As I sat through the opening quarter of “Officer Down,” I assumed that my biggest obstacle would be overlooking its formulaic plot and stock characters. But as it played on, I gradually realized I would be facing much bigger problems. The further along it goes, the more convoluted and implausible it becomes, until finally it devolves into a tiresome and repetitive display of cop drama mechanics. This is not a malicious movie, but it is a mismanaged one. It’s structured in such a way that it repeatedly changes gears; just when we think we know what it will be about, it directs our attention to another storyline and ends up being about something else entirely. This happens more than once. By the time it was over, I knew that the mystery had been solved, but I no longer knew which plot points were vital and which were simply red herrings. The annoying thing is, I think the filmmakers believed they were being clever.
The central character is David Callahan (Stephen Dorff), a detective for the Bridgeport police. His story unfolds as a needlessly complicated series of twisting present-day events and out-of-sequence flashbacks. What we know right off the bat is that he’s a recovering alcoholic and drug addict who got sober after being shot in the line of duty and rescued by an anonymous good samaritan. As he sits in a bar, drinking a Diet Coke instead of the shot of booze directly next to his hand, he’s approached by a Russian man. He tells Callahan that his name is Sergei Dronov (Zoran Radanovich), and that he was the good samaritan. He’s finally presenting himself to Callahan not because he wants to be thanked, but because he needs a cop to take on an unofficial case, namely to track down and bring to justice the man who drove his daughter to suicide.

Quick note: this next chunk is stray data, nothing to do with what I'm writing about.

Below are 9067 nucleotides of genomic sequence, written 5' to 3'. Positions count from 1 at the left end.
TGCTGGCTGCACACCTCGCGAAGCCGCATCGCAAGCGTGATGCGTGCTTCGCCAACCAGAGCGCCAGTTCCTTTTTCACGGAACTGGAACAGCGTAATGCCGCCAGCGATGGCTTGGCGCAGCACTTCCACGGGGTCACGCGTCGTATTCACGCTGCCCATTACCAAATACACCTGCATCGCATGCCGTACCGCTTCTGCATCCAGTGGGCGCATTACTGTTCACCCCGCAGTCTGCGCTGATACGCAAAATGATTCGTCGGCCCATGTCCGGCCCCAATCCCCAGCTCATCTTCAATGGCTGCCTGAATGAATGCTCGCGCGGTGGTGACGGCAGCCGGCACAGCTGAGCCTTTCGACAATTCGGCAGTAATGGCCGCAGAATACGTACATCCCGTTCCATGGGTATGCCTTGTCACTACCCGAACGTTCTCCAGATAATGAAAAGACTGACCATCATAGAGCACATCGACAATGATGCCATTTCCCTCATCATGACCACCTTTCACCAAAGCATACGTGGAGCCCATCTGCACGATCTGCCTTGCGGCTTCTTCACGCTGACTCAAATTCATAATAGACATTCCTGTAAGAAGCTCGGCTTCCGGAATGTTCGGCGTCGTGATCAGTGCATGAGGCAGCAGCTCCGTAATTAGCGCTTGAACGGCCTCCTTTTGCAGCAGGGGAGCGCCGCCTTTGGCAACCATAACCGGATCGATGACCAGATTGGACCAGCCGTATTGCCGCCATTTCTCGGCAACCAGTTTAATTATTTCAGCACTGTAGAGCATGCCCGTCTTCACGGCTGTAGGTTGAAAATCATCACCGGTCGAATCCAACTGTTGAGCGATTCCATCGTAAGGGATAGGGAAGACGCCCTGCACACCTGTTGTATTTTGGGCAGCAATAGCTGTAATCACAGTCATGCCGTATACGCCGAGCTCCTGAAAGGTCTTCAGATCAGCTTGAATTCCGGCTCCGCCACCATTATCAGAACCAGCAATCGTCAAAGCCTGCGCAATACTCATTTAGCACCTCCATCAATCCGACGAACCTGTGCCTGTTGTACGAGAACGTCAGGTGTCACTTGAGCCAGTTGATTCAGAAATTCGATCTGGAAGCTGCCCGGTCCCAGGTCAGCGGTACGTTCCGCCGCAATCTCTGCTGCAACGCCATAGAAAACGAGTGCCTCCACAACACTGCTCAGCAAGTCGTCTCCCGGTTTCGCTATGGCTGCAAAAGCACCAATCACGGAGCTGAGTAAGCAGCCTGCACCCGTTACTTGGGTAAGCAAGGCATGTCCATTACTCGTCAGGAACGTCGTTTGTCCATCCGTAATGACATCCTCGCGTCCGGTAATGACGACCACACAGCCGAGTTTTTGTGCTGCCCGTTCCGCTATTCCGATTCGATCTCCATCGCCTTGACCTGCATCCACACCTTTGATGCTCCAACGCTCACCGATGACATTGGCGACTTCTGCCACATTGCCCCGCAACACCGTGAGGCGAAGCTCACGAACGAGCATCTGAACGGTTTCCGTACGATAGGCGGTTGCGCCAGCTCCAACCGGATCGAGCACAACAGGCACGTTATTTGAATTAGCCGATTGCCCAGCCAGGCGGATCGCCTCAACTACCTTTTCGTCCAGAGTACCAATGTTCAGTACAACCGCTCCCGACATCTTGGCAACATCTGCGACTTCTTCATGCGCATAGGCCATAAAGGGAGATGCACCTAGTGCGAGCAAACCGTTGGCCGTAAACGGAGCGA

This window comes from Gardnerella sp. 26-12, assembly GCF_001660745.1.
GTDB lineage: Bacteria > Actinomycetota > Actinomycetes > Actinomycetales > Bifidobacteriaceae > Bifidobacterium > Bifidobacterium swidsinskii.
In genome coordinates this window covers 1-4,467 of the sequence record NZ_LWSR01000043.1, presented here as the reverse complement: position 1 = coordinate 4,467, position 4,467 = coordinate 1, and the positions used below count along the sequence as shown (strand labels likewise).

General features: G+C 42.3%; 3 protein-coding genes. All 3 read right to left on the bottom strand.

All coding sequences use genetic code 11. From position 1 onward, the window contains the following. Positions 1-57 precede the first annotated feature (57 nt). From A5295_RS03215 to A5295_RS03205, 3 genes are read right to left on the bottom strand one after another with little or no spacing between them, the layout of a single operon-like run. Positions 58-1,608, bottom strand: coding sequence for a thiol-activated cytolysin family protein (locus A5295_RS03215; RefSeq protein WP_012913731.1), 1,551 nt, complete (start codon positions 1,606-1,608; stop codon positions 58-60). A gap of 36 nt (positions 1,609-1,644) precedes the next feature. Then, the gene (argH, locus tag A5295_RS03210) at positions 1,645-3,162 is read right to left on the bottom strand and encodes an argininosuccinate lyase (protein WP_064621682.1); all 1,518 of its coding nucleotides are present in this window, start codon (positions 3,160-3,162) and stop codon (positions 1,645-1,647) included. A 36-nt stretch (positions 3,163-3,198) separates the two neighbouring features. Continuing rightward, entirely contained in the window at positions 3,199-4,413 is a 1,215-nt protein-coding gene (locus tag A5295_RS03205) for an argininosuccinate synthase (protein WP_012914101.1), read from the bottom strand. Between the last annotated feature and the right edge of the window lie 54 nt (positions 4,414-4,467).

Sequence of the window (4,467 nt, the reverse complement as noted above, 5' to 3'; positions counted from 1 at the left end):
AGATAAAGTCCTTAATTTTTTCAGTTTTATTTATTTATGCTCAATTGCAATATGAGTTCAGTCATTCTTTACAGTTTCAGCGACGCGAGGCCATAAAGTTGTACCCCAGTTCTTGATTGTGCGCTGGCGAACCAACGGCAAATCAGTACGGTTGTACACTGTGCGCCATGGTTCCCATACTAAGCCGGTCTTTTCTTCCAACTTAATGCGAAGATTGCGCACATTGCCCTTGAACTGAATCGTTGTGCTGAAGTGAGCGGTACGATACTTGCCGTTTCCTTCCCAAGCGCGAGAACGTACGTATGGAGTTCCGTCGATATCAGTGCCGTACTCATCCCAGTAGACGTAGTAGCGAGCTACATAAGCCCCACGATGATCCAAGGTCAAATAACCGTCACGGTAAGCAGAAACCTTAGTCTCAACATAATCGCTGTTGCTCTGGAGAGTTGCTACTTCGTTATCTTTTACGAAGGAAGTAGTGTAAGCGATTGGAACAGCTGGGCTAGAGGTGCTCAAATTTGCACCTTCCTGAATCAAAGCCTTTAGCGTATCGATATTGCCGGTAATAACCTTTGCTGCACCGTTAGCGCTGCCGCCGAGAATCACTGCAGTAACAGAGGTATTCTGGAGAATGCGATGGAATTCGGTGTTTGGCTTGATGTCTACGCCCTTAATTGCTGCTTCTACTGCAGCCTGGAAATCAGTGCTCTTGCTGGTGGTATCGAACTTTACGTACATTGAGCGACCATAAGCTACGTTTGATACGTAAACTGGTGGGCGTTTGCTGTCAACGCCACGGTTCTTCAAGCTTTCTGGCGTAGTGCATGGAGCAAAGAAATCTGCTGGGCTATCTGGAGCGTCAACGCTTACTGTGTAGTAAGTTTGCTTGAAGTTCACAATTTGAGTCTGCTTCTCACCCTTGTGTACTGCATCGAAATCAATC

Dronov gives his daughter’s journal to Callahan. Its entries, written in neat feminine swirls and scrawls, weave a heartbreaking tale of a young woman who just wanted to make something of herself for the sake of her immigrant parents, who sacrificed everything for her. To pay her way through college, she worked as a stripper – as it so happens, at the very same strip club Callahan used to frequent during his wayward days. She would ultimately be sexually assaulted by a man who merely seemed lonely and would draw pictures of her, and of other stippers, on cocktail napkins; apart from the trauma of the experience, she was racked with guilt over not reporting the incident and taking the steps towards never letting her attacker hurt another girl. She would end her life by slipping into a bathtub and overdosing on prescription pills.